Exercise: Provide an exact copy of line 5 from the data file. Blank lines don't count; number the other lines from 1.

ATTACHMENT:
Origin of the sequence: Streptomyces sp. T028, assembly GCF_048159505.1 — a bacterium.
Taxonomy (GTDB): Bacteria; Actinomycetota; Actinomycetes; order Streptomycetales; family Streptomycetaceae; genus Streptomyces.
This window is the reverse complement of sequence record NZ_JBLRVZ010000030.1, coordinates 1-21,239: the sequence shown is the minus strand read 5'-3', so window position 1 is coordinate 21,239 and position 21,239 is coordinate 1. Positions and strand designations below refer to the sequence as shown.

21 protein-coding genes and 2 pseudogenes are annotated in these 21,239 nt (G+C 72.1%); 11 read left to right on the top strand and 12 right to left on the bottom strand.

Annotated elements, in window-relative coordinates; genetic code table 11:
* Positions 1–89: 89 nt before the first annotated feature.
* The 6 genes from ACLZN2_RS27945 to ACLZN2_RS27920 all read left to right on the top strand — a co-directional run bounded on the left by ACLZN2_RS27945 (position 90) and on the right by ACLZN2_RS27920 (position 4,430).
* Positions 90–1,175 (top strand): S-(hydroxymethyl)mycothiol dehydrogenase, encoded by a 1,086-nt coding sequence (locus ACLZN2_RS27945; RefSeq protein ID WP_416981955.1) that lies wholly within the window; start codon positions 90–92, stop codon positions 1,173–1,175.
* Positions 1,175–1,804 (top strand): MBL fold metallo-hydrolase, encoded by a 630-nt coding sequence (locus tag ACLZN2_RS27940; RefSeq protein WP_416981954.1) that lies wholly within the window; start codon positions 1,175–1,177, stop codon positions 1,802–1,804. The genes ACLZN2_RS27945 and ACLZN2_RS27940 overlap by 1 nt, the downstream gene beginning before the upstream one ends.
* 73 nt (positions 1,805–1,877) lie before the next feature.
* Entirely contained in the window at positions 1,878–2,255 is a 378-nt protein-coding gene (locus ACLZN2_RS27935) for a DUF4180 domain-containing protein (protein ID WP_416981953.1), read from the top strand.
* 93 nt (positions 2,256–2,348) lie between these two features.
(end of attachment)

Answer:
Annotated elements, in window-relative coordinates; genetic code table 11: